Two days later, he returned with his family. That was the day Tía saw me down here with them. I know her first instinct was to worry, but thankfully, she stopped herself long enough to look and see that all was safe. From then on, we met out here daily, most times just starting here, and then walking off into the woods for our adventures. I began to feel like I was seeing the world through their eyes. Tricksters they were, just like the Hotcâgara said they were, but no more than any playful child might be—I felt like we were simply playing with our imaginations together, hiding things from one another, going down paths guaranteed to lose us, but always with smiles on our faces, playfulness in our hearts.

“Tía,” Peter said again, touching her hand gently. “It’s okay. I remember what happened to the raccoons. You don’t have to tell me.”

The boy inside him breathed deep relief, took Peter’s heart in his hands and warmed it with his fingers. Yes. Tell it for all of us. I knew eventually you would come around

“It was horrible,” said Amelia. “It still is—after all these years, it still is.”

Please, for me, tell it, so I don’t have to carry it around anymore, so none of us do

“I don’t remember who, though,” said Peter. “I remember that they went missing, and that they never went missing. First, they were always creekside, and then later they started coming right on up to the house to find me, practically asking for me at the back door. Then those few days gone, and then—”

“Slaughtered,” said Amelia.

“Did I see the skins, or did I just hear about them? It’s not clear to me.”

“You found them. Three skins strung from the Cassety fence, about a mile south of here. You brought them back, carrying them as if you were carrying your babies. I saw you out the back window, trying to cross the creek with them.”

“Who would have done it—who would have done such a thing?”

“We know exactly who did it. Old Man Cassety—meanest son of a bitch up here in these hills. He’d had the land south of us for years, and was always looking for some way to gouge us for money. Hateful man, all the more hateful because none of his schemes ever worked. He saw you down at the creek one day with the raccoons, acted all concerned for your safety, said he’d been seeing three raccoons skulking around his chickens. Bald-faced lie—the man despised poultry, except to kill it himself. He said we might take your safety lightly, but he would do whatever necessary to protect what was his. I prayed they would stay clear of him, but I’m sure he trapped them, lured them on in. It was short work after that.”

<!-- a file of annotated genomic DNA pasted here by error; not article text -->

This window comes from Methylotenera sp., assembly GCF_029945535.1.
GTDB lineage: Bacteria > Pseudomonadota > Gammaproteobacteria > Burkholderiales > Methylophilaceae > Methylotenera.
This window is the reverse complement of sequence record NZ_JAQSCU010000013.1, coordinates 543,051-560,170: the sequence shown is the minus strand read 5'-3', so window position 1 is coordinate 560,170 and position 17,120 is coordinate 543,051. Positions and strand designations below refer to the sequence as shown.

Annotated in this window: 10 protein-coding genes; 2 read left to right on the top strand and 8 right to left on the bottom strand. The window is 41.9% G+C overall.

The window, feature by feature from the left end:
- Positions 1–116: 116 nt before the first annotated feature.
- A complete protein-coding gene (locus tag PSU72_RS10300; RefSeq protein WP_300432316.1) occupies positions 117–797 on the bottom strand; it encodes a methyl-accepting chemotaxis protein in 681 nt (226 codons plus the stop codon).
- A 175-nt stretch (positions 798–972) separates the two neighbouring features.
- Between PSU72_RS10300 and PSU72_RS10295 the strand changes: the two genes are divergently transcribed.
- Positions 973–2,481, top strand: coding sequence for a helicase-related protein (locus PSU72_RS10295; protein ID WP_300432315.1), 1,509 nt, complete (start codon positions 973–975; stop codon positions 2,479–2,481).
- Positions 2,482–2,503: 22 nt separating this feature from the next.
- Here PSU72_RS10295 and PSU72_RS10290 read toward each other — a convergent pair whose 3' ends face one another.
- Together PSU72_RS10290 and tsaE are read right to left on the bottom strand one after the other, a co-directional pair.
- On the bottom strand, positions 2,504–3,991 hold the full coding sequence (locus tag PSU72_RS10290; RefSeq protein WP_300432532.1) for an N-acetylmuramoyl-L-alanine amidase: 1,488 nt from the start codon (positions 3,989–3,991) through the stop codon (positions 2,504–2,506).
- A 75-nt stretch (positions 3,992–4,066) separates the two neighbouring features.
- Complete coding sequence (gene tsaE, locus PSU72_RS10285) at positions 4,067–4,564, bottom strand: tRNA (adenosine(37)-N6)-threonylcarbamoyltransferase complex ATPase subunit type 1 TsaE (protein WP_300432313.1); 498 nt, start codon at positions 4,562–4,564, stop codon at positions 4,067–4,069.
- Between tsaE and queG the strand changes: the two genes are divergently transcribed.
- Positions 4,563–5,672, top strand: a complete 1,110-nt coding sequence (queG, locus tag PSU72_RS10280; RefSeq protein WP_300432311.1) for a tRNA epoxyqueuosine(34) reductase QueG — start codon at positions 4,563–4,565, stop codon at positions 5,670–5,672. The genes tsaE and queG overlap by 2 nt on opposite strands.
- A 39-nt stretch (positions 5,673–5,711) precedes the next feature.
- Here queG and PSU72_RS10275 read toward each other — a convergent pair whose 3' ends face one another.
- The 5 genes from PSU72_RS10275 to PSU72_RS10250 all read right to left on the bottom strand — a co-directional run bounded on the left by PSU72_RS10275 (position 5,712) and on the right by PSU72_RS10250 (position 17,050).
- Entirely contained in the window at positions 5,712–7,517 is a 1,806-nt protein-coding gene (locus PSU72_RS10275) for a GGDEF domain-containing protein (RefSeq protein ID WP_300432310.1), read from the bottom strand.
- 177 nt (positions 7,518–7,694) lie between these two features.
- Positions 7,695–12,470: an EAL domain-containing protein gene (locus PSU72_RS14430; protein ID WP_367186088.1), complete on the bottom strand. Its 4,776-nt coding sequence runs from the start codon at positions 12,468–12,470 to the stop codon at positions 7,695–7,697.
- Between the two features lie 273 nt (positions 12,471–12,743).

“He denied it all, I’m sure,” said Peter.

“Boone lit out after him. He was waiting up on his porch; you could tell he’d been relishing the prospect of a visit. Sitting in a straight-backed chair, leaning up against the wall of his cabin, all smarmy with oozy hospitality. Carving a wooden raccoon with his big hunting knife, he said: ‘You know what they say, Boone, about coons and niggers. Only good ones—’

“‘That’s enough,’ said Boone.

“‘Ain’t had me a good nigger for years now, but I sure as hell had me some honest coons—”

“Boone again: ‘That’s enough, Old Man.’

“‘Leastwise, now that boy’ll be safe—’

“It took all of Miguel and Cesar to keep Boone off the old man. Of course, Cassety would have loved a juicy piece of litigation or a thick blade in Boone’s side, either one. Thank God, Miguel refused to let him go alone.”

“What became of the old man?” said Peter.

“Not three weeks later, one of his estranged kids found him dropped dead on that front porch, drowned in his own vomit. Apparently choked on a piece of meat.”

“And the raccoons?”

You don’t need to ask

“You mean the skins?” said Amelia.

I told you, you don’t need to

“Up at the big black walnut tree, right?” he said, easing the boy’s panic.